idea to saw a tenon on a test piece first. Once
you’ve made the spacer, you can re-use it for future
projects to save setup time.
To begin, raise the blade to the correct height
(Photo 5). Place the spacer and rail in the jig, with
the rail’s outside face placed against the spacer.
Stand both pieces on the support board and tighten
the jig’s clamp. Remove the support board.
Adjust the jig right or left until the sawblade
aligns with the tenon’s layout line. Saw the rail
(Photo 6). Turn off the saw and unclamp the spacer and rail. Set aside the spacer. Stand the rail on the
support board again and clamp the rail to the jig.
Remove the support and saw the tenon’s other
cheek (Photo 7).
Cut off the waste pieces on the bandsaw and test the
tenon’s fit. It should slide into the mortise without
much resistance. If it’s too tight, plane or joint the
spacer to make it thinner. If the mortise is looser than
the thickness of a piece of paper, add masking tape or
paper to the spacer to make it thicker. Cut another
test piece before sawing your project’s pieces.
Cut the shoulders and haunch
Saw the tenon’s shoulders (Photo 8). Depending
on whether your tenon is centered or not, you may
have to adjust the blade’s height for each side.
Use the bandsaw to cut out the haunch and the
tenon’s bottom edge. Transfer the leg’s gauge lines
to the tenon (Photo 9). Set up the bandsaw’s fence
and a stop block to make these two rip cuts (Photo
10). Use a miter gauge and stop block to crosscut the
haunch (Photo 11). A single setup will work for both
ends of the rail for all three cuts.
At the bottom of the tenon, you’re left with only a
small sliver to crosscut. It’s difficult to bandsaw this
piece precisely flush with the tenon’s shoulders, so
it’s best to make the cut slightly proud. After you’re
done sawing, clamp the rail in your bench and pare
this shoulder with a chisel (Photo 12). At the same
time, bevel the ends of the tenon to make it easier to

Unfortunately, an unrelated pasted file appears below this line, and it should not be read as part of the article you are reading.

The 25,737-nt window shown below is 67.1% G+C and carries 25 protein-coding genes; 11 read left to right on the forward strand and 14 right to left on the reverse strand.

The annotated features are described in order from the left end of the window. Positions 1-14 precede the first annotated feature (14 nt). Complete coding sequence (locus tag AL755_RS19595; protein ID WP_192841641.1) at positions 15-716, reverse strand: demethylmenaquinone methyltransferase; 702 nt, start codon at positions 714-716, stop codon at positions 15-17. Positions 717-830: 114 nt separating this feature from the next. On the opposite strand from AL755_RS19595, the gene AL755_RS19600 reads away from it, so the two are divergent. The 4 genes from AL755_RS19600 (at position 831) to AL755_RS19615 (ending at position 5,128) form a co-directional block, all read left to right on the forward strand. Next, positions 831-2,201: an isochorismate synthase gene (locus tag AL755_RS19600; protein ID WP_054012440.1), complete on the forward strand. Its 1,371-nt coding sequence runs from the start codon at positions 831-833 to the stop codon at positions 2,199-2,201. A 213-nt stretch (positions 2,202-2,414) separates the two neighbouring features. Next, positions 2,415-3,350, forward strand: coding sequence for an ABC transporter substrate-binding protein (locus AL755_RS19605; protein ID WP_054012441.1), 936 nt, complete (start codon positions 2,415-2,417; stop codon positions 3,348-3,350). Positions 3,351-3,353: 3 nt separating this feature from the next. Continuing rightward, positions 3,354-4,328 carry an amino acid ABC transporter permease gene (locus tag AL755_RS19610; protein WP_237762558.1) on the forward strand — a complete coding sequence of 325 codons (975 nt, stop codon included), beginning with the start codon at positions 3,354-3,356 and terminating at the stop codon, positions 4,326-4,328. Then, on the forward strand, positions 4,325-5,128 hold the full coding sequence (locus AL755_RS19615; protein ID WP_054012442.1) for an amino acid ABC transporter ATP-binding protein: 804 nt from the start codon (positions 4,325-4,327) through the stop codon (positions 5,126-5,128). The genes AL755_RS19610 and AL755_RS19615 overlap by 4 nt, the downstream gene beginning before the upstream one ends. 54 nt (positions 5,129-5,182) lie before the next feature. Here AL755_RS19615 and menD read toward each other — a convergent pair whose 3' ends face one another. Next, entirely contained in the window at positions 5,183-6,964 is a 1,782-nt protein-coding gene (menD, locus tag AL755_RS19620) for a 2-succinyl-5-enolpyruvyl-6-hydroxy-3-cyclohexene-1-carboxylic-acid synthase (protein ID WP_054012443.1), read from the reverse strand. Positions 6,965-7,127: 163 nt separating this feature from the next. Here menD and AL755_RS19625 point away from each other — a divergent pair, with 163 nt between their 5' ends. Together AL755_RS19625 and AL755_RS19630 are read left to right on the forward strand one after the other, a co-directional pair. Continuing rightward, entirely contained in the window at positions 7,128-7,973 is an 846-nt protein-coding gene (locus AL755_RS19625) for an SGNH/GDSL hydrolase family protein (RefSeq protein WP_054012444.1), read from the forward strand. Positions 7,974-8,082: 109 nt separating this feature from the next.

insert into the mortise during glue-up.
It’s best to take the glue-up in stages, first gluing
opposite pairs of legs and rails. When these assemblies
are dry, clamp them in your bench and even up
the tops of the rails with the legs (Photo 13). Plane in
from each end, so you don’t chip off part of the leg.
This story originally appeared in American Woodworker November 2007, issue #132.
November 2007, issue #132
Purchase this back issue.
Click any image to view a larger version.
A haunch strengthens a
standard mortise and tenon
joint in two ways: it helps
prevent the rail from twisting
and increases the joint’s glue
1. Begin by
Draw a diagonal
the leg’s end to
The joint will
be stronger if
2. Lay out the
lower end. It’s a
good practice to
lower end above
the rail’s bottom
edge. This way,
the rail will fully
hide the mortise.
3. Rout a shallow
to begin making
Use a stop
block to control
length and a
clamped to the
table, to hold
the leg tight
4. Chop the
using a mortising
helps to guide
the chisel. Use
stops or the
above to position
at the mortise’s
5. Make the
a tenoning jig,
the rail vertically.
rail on a support
the blade 1/16-
in. below the
6. Clamp a
the rail and the
jig. Remove the
so the rail and
above the saw
table. This prevents
and tipping as
you cut. Saw
7. Remove the
cut the tenon’s
you from fiddling
jig to fine-tune
the spacer for
joints this size
in future projects.
8. Saw the
using a miter
gauge and a
stop block. The
are a potential
most of the
9. Lay out the
bottom of the
one rail on a
layout lines. To
aid in leveling
the joint later
the rail 1/32 in.
above the leg’s
10. Make two
using the bandsaw
fence. With a
sharp blade, the
cut surfaces will
smooth for a
good joint. Use
a stop block to
haunch using a
should be 1/32
in. or so shorter
depth of the
the rails’ shoulders
against the leg.
12. Pare the
advantage of a
is that you
don’t have to
pare end grain
tenon to make
13. The rails
be proud after
them flush. This
to level the
grain on the
ends of the
the rails have
ended up too